Va. College Finds On-Campus Brewery —From 1700s

College of William and Mary stumbles across remains while widening sidewalk
By Polly Davis Doig,  Newser Staff
Posted Aug 31, 2014 11:34 AM CDT
Va. College Finds On-Campus Brewery —From 1700s
The College of William & Mary went to widen a sidewalk and found the remnants of what looks to be an 18th-century on-campus brewery.   (Shutterstock)

Beer may or may not be proof that God loves us and wants us to be happy, but the College of William and Mary thinks it has proof that college kids' deep and abiding love of all things related to hops and barley goes all the way back to the 1700s. The Virginia college, which dates to 1693 and counts itself as the nation's second oldest, was simply trying to widen a sidewalk when it stumbled upon the remains of what looks to be an 18th-century brewery, reports the AP. "It's a marvelous find," says a campus official. It's also a find that connects some dots: It's long been known that William and Mary had slaves who sold it hops they'd grown nearby, but not where the brewing was taking place.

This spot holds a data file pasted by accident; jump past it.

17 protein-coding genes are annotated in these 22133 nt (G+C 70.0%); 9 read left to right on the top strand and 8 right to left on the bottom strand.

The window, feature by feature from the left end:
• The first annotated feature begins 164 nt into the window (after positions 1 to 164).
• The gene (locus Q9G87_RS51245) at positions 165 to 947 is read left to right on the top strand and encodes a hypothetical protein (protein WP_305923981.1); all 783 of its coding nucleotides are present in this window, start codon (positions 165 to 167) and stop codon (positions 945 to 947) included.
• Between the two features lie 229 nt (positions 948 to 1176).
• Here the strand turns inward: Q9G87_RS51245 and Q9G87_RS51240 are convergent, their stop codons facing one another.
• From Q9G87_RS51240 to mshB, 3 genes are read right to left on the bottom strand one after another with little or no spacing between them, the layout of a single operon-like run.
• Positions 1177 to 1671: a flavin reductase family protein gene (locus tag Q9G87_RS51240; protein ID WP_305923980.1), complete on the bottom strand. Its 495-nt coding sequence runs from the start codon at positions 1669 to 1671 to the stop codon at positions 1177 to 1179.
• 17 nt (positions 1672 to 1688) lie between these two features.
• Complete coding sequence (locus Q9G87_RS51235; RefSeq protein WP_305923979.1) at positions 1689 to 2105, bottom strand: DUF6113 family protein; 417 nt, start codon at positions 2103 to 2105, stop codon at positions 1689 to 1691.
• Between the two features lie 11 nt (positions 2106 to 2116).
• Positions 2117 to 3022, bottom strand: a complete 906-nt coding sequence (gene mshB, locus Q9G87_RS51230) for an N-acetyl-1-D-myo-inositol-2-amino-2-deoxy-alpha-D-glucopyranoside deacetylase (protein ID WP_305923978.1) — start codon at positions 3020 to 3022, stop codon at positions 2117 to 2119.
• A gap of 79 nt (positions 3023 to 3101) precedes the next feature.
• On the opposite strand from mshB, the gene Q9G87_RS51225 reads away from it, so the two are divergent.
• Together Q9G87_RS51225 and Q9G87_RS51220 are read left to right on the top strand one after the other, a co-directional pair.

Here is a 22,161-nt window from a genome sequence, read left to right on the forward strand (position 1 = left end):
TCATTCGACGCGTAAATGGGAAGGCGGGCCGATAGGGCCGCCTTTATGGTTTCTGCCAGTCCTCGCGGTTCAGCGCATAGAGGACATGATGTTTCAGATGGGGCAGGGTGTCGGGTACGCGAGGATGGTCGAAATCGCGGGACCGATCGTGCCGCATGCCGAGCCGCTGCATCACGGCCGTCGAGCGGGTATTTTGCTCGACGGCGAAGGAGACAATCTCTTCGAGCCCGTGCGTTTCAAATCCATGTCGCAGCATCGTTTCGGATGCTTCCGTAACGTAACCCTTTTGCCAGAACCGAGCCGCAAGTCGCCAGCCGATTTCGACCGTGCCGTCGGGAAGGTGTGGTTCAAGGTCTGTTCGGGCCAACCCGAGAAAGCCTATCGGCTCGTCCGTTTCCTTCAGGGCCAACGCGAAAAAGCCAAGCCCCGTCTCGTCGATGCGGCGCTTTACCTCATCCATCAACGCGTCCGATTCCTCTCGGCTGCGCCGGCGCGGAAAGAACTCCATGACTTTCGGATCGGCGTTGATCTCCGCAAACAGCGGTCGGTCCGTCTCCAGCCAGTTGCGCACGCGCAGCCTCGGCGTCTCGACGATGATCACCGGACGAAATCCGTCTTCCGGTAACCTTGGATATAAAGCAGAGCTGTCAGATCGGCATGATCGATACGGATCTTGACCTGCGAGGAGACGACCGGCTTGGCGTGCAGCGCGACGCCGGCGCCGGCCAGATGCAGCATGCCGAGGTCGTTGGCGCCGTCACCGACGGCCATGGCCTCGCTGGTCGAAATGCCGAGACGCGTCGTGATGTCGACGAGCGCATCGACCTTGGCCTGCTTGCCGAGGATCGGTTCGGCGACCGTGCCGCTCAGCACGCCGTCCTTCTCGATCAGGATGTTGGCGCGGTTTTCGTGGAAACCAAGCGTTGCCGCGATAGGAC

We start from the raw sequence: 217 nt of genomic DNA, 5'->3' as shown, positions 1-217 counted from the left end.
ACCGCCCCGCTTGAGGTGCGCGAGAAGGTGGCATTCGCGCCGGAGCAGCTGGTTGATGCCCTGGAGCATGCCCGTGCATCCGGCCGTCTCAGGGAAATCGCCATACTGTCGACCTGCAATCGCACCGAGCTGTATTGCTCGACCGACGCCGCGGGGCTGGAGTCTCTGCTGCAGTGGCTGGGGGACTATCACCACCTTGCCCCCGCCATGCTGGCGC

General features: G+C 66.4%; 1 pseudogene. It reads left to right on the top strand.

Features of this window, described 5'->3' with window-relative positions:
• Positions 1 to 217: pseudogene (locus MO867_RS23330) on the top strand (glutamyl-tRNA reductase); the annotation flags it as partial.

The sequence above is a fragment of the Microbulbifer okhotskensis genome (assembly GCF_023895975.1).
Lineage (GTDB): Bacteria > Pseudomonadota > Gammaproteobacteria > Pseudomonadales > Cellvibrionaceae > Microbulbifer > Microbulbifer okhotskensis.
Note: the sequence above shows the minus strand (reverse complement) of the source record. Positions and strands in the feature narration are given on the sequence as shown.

The brewery site, which is about 18 feet by 20 feet, was hiding in plain sight, less than a foot underground near the school's original main building. Experts think it was constructed in the 1720s, and cannon debris indicates it met its end somewhere around the Revolutionary War. Archaeologists found a fire pit in the middle of the building—likely used to boil the water in the first part of the brewing process—and a faucet that probably functioned as a beer tap. Excavation wrapped on Friday, and scientists will be testing artifacts for pollen residue. "Hops are flowers, essentially, and they should have pollen," says the dig's lead archaeologist. "If they're around, we should get their signature and that'll help with the case." But, notes the AP, much like Bud Light-swilling modern day college students, those of yore weren't drinking very potent beer. "It was small beer, which is likely what they're brewing," says the archaeologist, meaning it was "second or third brew and less alcoholic, like an ale today." (Meanwhile, American monks are getting in on the brewing scene.)

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